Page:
Democrats’ typical response is that such a formal designation would complicate diplomatic relations with Mexico, but that barely passes the laugh test: Mexico has just as much—if not more—of an interest in cracking down on the cartels as the U.S., but it cannot publicly say so, let alone act upon that interest, due to the cartels’ successful bribery and corruption of the all-too-venal Mexican government.

Crucially, a formal foreign terrorist organization designation for the leading cartels, such as Sinaloa and Jalisco, would also permit the U.S. to go even further.

Consider the fact that, as recently as 2021, 625 U.S. citizens were abducted in Mexico. Far too many did not come home, as their families failed to pay ransom and the abductees were thus killed. If an Islamic jihadist outfit were responsible for such atrocities on this scale, on an annual basis, Congress would pass a bipartisan authorization to use military force, and the U.S. would not hesitate to declare all-out war.

After 9/11, the U.S. waged war upon al-Qaeda, but for some reason, with hundreds of citizen kidnappings, far too many killings, and an unfathomable number of Americans now dropping dead from cartel-supplied fentanyl poison, bipartisan elites cite concerns about diplomatic niceties and say our hands are tied.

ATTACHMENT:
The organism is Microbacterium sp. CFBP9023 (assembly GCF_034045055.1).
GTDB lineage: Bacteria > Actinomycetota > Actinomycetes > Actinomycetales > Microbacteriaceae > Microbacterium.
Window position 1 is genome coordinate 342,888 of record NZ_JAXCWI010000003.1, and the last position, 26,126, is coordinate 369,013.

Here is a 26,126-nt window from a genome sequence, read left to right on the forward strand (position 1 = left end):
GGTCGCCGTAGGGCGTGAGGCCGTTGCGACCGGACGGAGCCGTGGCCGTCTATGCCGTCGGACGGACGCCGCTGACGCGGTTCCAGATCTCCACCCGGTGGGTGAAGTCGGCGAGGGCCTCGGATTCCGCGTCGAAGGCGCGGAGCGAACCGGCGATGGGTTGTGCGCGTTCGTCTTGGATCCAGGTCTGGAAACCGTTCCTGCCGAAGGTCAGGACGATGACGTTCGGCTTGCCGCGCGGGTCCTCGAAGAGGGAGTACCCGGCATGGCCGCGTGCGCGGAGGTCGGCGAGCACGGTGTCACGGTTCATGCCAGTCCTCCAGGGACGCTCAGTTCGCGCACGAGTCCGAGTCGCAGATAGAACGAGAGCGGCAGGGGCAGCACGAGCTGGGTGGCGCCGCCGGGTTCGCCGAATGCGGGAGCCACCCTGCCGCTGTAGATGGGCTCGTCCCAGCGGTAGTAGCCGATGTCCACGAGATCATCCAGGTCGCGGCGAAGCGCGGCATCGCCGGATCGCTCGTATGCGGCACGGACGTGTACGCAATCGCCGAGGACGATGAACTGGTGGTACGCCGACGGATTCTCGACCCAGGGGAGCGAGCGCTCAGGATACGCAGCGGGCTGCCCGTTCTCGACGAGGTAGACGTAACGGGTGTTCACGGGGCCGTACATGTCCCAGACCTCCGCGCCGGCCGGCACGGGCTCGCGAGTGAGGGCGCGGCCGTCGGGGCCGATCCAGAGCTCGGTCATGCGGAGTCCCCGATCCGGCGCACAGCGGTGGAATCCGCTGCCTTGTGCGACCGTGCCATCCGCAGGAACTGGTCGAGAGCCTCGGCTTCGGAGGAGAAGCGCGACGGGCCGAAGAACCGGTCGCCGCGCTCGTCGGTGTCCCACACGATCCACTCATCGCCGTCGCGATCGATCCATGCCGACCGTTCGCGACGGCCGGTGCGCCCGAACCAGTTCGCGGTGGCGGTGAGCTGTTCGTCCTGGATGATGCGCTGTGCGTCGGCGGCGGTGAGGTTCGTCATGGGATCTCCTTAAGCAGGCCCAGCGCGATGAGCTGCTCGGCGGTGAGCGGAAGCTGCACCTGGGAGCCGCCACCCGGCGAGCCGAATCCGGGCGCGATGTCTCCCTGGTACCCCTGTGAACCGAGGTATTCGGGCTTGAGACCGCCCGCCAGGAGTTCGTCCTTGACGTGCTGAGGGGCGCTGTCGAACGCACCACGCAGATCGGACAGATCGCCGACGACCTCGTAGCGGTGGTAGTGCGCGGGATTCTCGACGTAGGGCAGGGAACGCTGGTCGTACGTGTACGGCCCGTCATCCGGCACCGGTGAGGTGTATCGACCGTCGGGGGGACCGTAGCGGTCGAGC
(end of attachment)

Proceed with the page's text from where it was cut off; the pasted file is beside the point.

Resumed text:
Nonsense. Our hands are not tied.

There is even some precedent. From 1910 to 1919, the Mexican Border War unfolded in a series of military engagements along the border. After Pancho Villa’s infamous attack on Columbus, New Mexico, in 1916, decorated U.S. Army Gen. John J. Pershing launched the “Punitive Expedition” (or the “Pancho Villa Expedition”) into northern Mexico. It was only partially successful, but the U.S. Army did manage to kill Villa’s two top lieutenants.

It is now time for another “Punitive Expedition” into northern Mexico. With cartel violence, drug peddling, and the sheer invasion of illegal aliens at the border the worst they have ever been, the U.S. has little choice but to affirmatively act. We should first seek to obtain the Mexican government’s permission to engage in a limited operation to hunt down and kill top cartel leaders, but this is one such mission where America must go alone if need be.

The direct effect on virtually all facets of American life is far too galling for this to go on much longer. It is time to rain hell on the cartels, stopping their illegal alien smuggling, fentanyl-peddling chemical warfare, thuggery, brutality, and corruption once and for all.

The American ruling class would currently have us believe that “democracy,” and the fate of the Western world more generally, is somehow now on the line in the hinterlands of eastern Ukraine. Suffice it to say that is not the case. But what is the case is that an increasingly failed, corrupt narco-state on our southern border refuses to do anything about some of the world’s most vicious transnational criminal rings, which also happen to control large swaths of the border.

It is past time to focus in earnest on extirpating America’s massive problem south of the border.